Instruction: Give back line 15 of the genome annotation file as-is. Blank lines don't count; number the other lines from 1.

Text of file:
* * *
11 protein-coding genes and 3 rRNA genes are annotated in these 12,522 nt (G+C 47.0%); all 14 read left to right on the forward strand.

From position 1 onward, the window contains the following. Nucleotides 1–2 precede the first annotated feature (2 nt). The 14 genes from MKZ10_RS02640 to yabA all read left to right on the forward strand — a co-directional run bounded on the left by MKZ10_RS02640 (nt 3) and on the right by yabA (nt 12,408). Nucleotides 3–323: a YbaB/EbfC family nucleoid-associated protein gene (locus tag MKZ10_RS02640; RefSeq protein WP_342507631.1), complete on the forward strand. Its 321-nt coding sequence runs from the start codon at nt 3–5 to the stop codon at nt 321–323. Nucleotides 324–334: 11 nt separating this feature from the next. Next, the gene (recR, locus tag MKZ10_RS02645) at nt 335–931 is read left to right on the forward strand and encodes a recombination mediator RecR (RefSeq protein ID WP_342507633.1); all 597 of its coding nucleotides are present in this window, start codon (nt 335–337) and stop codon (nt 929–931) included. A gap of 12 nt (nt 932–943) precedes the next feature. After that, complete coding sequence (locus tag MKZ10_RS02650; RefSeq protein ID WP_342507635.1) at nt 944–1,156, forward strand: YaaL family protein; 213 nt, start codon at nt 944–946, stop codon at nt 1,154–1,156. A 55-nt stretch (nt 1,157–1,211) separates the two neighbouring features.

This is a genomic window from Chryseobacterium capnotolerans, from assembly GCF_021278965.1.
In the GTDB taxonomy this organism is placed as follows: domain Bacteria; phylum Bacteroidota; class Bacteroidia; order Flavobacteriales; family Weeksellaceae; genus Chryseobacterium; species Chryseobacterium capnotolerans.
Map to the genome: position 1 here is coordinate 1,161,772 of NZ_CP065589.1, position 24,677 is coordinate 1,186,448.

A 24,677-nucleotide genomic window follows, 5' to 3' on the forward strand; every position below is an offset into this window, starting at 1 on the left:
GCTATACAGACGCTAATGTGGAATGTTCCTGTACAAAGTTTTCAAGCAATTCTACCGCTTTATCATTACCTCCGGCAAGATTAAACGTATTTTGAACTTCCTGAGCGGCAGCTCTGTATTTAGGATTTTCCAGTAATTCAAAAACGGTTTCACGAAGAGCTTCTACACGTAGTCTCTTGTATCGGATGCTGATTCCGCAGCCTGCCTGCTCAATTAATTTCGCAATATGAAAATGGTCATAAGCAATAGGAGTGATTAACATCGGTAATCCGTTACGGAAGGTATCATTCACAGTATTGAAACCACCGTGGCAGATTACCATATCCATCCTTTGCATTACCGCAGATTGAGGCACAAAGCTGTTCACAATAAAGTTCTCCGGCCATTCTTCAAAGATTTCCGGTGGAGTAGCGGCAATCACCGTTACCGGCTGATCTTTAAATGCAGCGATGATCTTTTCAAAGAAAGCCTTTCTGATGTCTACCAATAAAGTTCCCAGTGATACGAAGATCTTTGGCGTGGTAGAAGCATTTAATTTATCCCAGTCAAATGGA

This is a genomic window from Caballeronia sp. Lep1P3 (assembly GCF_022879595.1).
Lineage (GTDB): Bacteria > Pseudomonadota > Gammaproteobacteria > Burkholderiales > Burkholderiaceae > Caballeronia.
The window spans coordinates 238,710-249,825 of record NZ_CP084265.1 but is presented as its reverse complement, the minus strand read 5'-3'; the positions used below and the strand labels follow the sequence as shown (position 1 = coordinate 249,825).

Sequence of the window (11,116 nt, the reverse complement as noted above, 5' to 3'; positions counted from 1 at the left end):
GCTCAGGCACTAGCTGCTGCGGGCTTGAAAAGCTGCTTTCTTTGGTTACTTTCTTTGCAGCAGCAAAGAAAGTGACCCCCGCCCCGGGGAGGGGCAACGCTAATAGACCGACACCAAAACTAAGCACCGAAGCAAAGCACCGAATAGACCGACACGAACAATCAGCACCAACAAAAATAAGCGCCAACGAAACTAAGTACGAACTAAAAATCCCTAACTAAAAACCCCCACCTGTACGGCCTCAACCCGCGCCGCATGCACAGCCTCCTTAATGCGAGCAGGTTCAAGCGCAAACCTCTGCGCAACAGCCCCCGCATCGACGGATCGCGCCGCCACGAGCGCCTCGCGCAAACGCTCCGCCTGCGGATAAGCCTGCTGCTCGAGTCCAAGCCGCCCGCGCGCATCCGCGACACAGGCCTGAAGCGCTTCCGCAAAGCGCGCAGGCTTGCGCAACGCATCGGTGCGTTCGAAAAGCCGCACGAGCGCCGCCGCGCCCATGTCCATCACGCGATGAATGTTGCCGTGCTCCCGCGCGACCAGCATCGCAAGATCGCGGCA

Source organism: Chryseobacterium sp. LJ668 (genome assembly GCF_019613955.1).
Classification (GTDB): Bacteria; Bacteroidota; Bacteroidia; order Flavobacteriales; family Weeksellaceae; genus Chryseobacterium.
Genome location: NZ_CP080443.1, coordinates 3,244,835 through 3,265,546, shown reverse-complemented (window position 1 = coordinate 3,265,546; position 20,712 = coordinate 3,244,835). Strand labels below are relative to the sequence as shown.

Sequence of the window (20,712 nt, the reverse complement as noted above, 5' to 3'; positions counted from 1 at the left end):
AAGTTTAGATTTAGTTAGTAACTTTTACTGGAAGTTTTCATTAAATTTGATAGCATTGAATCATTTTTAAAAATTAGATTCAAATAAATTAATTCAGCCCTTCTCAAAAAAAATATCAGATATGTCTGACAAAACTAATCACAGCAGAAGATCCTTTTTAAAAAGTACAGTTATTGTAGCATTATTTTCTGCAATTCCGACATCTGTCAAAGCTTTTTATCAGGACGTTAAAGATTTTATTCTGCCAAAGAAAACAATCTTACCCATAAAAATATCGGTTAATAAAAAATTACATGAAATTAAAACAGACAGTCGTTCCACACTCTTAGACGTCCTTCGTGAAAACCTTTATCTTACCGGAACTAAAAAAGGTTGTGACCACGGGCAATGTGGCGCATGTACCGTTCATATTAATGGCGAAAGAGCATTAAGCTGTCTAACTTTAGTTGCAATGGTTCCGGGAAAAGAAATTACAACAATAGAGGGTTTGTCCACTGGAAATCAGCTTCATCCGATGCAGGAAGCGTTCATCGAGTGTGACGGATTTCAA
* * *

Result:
Genome location: NZ_CP080443.1, coordinates 3,244,835 through 3,265,546, shown reverse-complemented (window position 1 = coordinate 3,265,546; position 20,712 = coordinate 3,244,835). Strand labels below are relative to the sequence as shown.